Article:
Scouts of Indonesia earn their badges at our rescue centre
As well as holding regular conservation camps every month, the IAR team in Ketapang, West Borneo also holds camps just for scouts - both boys and girls. These are held in collaboration with the Boy Scout Programme in Ketapang Region. They are held every other month and will continue until the end of the year. The aim of these camps is to test the scouts’ environmental knowledge and skill sets and their theme is ‘Transforming Active Youth in Conservation and Testing Scouts’ Special Skills’. “We have a wide range of environmental education materials that are delivered to the Scouts during this three day event, with, of course, orangutans as our wildlife ambassador,” said Riyan, Education Supervisor for IAR Indonesia.
The camp opens with a Scout ceremony and then the boys and girls watch a mixture of welfare, conservation and environmental films, after which a discussion is held and the scouts are encouraged to express their opinions. The following day, the scouts take to the forest for a day of trekking and learning. Three topics are delivered during the trekking days: conservationist ecosystems and genetic resources materials; environmentally friendly behaviour and environmental services and the conservation of orangutans. To make the learning more interesting and engaging, the information is delivered in fun ways such as games and quizzes. In the evening, back at the forest camp, a poster competition is held. The scouts split into two groups to draw their poster. This competition can be an indicator as to how much they have learnt and how well they are able to express it. They also have to present and explain their poster to everyone else.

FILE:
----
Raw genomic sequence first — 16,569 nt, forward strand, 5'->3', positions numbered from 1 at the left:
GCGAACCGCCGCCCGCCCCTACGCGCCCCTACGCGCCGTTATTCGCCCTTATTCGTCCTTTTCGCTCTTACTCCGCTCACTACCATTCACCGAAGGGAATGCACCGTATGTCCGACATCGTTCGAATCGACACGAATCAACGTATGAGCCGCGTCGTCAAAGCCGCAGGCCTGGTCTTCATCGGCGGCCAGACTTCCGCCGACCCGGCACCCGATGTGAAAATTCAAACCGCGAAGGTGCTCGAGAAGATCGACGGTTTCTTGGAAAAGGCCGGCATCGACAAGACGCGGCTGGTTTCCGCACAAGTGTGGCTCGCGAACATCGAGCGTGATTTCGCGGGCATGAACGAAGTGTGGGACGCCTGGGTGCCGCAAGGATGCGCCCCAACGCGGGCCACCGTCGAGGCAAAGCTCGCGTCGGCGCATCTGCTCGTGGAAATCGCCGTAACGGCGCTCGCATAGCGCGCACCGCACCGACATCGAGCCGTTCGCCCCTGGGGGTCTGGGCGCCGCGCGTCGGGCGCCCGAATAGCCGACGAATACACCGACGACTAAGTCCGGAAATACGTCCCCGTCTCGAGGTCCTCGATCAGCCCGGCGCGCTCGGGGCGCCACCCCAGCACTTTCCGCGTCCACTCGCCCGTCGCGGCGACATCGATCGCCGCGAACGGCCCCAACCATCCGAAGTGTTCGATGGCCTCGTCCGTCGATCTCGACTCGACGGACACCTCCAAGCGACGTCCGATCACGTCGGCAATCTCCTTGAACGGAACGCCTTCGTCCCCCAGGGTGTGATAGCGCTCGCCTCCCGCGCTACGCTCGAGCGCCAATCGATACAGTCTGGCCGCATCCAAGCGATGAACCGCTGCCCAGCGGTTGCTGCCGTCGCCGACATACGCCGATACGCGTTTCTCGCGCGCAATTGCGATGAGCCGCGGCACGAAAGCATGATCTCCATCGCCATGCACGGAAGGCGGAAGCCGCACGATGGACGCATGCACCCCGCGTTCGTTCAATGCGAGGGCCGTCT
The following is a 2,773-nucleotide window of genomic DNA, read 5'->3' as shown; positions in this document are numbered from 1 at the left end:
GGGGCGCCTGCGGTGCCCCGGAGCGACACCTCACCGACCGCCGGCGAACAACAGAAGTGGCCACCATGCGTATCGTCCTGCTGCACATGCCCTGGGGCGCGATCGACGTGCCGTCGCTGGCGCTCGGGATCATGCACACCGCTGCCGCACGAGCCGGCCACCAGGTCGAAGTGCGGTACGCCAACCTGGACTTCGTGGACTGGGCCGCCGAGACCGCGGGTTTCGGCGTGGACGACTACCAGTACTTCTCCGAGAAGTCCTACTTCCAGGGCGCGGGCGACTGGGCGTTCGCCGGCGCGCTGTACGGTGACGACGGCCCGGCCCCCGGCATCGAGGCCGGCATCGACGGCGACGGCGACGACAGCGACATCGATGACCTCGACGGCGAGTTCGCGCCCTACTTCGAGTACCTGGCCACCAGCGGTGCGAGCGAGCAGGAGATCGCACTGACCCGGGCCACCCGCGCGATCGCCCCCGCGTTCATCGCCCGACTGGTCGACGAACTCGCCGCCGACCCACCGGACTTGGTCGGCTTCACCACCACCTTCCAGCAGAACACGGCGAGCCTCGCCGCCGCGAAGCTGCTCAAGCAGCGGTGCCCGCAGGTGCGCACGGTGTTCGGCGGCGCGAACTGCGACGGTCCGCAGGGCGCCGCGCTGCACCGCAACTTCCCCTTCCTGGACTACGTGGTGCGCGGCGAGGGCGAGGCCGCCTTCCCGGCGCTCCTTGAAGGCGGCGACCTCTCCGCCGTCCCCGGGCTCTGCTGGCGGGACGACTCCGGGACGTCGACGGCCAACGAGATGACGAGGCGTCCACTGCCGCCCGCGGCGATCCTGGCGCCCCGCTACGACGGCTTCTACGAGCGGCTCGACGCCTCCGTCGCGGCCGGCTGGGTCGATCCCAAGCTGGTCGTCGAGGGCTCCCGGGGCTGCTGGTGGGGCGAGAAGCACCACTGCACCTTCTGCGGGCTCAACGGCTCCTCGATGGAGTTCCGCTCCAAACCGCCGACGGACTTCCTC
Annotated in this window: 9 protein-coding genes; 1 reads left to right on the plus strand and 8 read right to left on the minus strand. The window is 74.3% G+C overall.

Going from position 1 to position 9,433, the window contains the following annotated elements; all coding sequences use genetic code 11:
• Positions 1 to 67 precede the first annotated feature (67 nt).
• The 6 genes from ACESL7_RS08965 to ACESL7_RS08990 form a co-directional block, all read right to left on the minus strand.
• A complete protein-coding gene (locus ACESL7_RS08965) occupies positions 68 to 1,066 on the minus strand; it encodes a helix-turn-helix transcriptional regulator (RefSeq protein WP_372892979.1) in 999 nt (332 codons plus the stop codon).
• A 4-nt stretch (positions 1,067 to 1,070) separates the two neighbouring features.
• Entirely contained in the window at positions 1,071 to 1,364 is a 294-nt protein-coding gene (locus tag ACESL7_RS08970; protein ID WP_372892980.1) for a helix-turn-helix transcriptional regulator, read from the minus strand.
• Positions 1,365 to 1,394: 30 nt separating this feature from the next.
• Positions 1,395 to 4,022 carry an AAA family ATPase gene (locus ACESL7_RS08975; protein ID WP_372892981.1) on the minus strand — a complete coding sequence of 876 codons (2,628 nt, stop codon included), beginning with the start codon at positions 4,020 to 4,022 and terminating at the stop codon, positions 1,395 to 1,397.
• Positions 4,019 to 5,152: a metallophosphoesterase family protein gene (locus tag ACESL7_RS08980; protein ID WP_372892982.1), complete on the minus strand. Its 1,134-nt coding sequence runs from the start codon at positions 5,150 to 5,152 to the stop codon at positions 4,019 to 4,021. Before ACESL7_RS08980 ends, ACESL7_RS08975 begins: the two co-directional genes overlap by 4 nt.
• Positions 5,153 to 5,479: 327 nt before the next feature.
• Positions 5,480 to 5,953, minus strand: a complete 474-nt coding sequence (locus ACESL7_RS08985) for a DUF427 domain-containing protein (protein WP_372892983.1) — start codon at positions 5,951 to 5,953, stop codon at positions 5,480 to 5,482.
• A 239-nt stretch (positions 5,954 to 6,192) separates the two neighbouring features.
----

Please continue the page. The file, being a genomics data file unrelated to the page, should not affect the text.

“This is a rare opportunity for us, so we must use it to learn as much as possible!” said Mr Luthfi, the Head of the Boy Scout programme in Ketapang.
On the last day, the scouts are tested by IAR Indonesia’s Education Team to determine what and how much information they have learned, understood and retained. If they past the test they are awarded their Boy Scout Conservation badge. They are also awarded an IAR specific scout badge ‘TISKA’ that all scout participants receive for joining our Boy Scout camps.
IAR’s conservation camp activities are a great way to reach out to the youth of today in Ketapang. We support and further their aims to be better scouts by encouraging their active participation in protecting their environment, the forest and the animals that live there.